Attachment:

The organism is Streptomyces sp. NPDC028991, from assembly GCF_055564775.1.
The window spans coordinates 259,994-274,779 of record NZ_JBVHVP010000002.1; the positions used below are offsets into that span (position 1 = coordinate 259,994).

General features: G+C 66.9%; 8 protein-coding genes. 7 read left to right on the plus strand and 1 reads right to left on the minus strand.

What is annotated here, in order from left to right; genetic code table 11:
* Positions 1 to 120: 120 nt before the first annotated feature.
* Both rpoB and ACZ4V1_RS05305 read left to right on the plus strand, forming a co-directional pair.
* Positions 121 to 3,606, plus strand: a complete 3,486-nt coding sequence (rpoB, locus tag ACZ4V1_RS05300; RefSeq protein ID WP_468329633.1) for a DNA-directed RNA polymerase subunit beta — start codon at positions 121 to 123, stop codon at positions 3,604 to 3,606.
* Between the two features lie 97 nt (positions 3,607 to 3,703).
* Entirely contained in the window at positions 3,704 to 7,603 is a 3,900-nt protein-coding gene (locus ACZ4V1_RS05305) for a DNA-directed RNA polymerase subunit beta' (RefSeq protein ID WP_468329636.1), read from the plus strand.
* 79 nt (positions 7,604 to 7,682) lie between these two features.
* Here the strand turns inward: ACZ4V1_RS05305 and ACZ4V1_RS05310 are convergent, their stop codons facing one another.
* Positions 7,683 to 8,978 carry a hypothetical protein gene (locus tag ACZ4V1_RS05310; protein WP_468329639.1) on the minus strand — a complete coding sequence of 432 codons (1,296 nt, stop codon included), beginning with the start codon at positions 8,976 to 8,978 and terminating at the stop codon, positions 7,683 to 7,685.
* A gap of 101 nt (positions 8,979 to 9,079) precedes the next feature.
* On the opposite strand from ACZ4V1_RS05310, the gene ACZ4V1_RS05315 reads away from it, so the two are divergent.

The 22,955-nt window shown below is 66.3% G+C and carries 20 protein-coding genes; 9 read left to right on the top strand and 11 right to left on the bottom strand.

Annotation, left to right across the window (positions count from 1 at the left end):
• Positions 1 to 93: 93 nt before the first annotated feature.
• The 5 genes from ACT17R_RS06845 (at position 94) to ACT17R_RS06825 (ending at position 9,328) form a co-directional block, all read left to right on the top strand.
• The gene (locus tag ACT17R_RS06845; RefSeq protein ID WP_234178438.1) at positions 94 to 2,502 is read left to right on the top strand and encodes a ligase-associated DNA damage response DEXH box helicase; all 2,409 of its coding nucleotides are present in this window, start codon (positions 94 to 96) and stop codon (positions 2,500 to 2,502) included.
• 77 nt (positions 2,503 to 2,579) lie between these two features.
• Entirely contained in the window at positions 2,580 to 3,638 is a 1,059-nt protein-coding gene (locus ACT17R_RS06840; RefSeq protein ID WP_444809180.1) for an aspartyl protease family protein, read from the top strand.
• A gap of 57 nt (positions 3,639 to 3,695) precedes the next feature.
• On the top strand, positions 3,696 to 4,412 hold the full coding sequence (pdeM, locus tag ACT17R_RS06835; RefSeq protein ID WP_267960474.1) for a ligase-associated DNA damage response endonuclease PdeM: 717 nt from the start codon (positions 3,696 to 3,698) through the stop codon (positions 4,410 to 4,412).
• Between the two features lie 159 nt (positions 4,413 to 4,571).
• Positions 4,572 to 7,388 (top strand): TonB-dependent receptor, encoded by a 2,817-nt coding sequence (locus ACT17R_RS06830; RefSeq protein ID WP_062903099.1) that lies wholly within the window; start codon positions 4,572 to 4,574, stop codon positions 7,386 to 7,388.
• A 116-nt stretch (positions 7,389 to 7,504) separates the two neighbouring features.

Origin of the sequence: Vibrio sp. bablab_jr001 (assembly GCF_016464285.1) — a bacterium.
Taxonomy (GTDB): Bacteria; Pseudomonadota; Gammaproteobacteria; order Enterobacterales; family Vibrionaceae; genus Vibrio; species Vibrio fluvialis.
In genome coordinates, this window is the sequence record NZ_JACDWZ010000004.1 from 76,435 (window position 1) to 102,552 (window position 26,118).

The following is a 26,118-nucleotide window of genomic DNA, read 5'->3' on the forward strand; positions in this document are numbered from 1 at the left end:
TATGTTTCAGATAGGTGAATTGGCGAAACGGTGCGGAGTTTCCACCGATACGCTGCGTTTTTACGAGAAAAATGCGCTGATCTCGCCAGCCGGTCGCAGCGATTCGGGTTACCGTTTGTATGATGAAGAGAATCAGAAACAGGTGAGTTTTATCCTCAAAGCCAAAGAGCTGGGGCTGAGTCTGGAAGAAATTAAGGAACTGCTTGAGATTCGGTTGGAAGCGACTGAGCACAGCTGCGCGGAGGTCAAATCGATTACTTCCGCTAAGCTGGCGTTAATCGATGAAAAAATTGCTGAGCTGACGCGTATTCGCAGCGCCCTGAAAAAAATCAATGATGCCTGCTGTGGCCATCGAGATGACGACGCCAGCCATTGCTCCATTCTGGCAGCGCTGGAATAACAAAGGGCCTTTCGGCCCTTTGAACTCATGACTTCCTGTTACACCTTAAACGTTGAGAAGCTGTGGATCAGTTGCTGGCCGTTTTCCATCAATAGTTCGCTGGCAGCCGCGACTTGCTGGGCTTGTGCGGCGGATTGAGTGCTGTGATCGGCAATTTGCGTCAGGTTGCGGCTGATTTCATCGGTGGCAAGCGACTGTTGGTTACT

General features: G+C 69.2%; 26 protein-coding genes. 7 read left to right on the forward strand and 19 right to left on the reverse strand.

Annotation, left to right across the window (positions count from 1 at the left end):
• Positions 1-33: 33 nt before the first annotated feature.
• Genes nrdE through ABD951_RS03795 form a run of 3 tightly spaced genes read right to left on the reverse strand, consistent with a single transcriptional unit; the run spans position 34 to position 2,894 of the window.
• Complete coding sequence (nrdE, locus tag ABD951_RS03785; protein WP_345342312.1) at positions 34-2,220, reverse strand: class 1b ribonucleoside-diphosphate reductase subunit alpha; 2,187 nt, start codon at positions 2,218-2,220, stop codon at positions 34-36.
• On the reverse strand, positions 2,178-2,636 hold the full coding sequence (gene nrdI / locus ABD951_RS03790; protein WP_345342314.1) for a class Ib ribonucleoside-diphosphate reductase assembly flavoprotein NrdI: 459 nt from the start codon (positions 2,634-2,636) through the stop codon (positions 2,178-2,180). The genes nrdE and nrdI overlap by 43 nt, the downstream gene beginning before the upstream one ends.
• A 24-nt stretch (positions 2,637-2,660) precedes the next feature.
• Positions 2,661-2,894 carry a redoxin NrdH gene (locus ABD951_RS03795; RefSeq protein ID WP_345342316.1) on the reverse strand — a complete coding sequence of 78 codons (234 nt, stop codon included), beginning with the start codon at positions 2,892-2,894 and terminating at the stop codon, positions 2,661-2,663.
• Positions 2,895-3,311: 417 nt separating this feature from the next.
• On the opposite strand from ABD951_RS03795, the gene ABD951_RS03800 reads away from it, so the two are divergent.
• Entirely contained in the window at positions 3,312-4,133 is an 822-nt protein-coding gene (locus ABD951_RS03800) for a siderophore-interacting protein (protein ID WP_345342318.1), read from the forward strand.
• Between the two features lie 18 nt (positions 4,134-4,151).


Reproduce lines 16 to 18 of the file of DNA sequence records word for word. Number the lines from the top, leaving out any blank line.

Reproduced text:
Annotation, left to right across the window (positions count from 1 at the left end):
• Positions 1 to 93: 93 nt before the first annotated feature.
• The 5 genes from ACT17R_RS06845 (at position 94) to ACT17R_RS06825 (ending at position 9,328) form a co-directional block, all read left to right on the top strand.